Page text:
1. We had to be quick to see and seize opportunities. I’ll never forget the day a seasoned educator with two doctorates walked into my office and asked for a job. As I looked at her resume, I asked her if she was seeking to be the senior leader of our school. She said, “No, God just told me to come teach here.” I asked her if she knew what we paid and she said, “No, that doesn’t matter, the Lord told me to join your work.” After a little more research to make sure she was legitimate, we hired her. She taught for us for the next 8-9 years and was a phenomenal addition to our team. In many instances like that, I hired people even if I had to create a new position. We were quick to see opportunities and seize them by faith often not knowing if we would have the students to cover the additional cost to the budget.

  2. We were willing to take risks when God spoke clearly. You cannot live by faith and not take risks. We cannot do God-sized work with man-sized vision and faith. When God speaks, move!

  3. If you’re going to stay in step with God, you must live as a team on your knees. Ask, seek, and knock, and the door will be opened (Matt 7:7). No organization will live by faith and experience the thrilling work of God without praying leaders.

People can build strong organizations without faith and the help of the Holy Spirit, but only men and women who fully know and trust God can build schools that have the wind of the Holy Spirit at their back. If you want to take a breathtaking ride and see supernatural work accomplished, commit yourself and your school to fully following the leadership of the Holy Spirit.

Vibrant Christian schools have employees who believe the work they are doing is making a huge difference in this life and for eternity.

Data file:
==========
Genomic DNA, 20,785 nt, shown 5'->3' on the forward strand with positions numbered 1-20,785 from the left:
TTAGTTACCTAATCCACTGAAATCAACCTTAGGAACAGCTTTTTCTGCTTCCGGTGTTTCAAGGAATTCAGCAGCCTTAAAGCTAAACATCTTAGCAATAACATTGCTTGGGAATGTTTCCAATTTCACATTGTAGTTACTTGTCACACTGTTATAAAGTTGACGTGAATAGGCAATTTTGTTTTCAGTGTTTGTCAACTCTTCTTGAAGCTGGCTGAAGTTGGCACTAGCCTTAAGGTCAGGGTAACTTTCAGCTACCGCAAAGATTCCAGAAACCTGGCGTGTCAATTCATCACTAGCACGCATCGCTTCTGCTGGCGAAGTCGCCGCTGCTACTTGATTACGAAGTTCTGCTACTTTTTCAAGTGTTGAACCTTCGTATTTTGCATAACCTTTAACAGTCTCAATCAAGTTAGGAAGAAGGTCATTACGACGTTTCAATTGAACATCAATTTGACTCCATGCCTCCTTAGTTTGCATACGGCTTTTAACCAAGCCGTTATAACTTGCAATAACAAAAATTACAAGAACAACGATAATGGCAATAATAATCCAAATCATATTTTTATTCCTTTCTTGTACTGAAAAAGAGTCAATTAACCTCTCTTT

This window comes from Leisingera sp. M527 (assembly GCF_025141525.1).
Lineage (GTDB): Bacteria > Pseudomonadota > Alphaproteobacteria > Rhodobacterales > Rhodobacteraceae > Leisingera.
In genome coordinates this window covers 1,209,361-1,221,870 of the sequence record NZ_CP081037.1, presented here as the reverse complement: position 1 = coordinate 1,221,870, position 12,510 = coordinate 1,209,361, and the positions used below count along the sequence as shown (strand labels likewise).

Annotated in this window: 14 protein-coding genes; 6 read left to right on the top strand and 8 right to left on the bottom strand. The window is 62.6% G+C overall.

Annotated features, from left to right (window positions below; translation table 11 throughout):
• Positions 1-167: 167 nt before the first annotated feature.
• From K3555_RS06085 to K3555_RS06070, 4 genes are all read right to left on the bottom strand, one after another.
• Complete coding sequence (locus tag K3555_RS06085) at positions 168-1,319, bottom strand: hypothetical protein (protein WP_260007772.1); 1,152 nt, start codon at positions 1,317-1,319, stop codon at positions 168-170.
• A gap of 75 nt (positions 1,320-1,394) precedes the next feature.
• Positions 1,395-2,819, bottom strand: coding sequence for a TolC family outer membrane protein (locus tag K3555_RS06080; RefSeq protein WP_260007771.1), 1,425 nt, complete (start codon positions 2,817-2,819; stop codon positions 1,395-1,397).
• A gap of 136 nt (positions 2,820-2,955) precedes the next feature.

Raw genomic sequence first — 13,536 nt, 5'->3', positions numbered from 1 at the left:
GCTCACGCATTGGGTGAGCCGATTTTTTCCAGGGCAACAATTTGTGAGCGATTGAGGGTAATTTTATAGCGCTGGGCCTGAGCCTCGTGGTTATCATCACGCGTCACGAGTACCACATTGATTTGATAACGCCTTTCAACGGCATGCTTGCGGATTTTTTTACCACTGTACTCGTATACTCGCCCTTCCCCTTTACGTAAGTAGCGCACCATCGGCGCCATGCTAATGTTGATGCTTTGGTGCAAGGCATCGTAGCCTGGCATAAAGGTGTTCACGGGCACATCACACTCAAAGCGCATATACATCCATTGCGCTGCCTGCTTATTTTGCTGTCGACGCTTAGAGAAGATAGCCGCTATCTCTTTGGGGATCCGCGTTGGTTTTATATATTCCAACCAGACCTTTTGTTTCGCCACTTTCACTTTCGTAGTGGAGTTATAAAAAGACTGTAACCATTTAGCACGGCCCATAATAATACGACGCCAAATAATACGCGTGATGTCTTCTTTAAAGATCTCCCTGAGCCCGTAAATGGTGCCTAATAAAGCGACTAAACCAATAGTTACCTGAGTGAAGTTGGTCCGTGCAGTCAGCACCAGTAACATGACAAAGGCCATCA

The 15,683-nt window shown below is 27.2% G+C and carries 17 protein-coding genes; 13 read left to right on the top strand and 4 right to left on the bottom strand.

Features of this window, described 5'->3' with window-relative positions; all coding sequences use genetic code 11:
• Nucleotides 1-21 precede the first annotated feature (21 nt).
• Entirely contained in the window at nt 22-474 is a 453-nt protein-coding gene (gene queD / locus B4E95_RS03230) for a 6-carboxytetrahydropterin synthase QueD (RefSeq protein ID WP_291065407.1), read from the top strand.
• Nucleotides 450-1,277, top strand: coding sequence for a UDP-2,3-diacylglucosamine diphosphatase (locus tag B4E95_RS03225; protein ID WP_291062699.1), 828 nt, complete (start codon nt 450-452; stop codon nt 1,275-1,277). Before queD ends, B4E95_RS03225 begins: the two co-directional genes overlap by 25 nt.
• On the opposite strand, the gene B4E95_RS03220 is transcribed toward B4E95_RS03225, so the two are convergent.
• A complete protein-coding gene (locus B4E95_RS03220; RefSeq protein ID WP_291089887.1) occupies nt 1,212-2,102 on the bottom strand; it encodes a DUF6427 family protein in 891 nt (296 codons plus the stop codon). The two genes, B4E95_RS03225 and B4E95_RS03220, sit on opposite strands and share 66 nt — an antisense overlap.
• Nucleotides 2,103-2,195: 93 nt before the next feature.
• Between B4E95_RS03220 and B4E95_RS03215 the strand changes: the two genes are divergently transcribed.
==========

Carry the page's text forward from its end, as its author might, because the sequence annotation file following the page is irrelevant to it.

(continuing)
When we, through Christian education, pass on our Christian heritage to the next generation, we are changing the course of history and eternity. In Western Europe, the average adult has almost no serious understanding of the Judeo-Christian worldview. I remember sitting next to a man and woman from London on a plane ride. I felt led toward the end of the flight to offer him my Bible. Even though he eventually accepted my gift, he assured me he did not have a Bible, and he would most likely never read a Bible.

Christian educators, and in particular Christian schools and homeschools, have passed down the Judeo-Christian heritage to millions of students over the last 40 years. Just think of how much worse America would be today if it weren’t for all the Christian educators who have sacrificed so much over the last four decades.

If God has called you to lead or work in a Christian school or homeschool, you are making an impact that will go way beyond your lifetime. I can’t possibly overstate your impact. Only in eternity will you be able to fully grasp how much your work changed the course of history.

I know that not every day in the Christian school or homeschool classroom is filled with excitement. There are far more mundane moments than there are exhilarating ones. However, it is the continuous, methodical daily impartation of a biblical worldview that develops students into lifelong biblical thinkers.

All administrators and teachers matter! Some of the teachers who left the greatest impact on me were teachers I didn’t particularly care for. Others weren’t the greatest teachers, but their love for me left a huge impression. I can say without a shadow of a doubt that I am the Christian man and leader I am today in large part because of the teachers and administrators who led me as a student. The next time you walk into your classroom or your office or your children’s learning room at home, just remember that you are making a huge and eternal difference.

Volume 9 Issue 1 - The Renewanation Review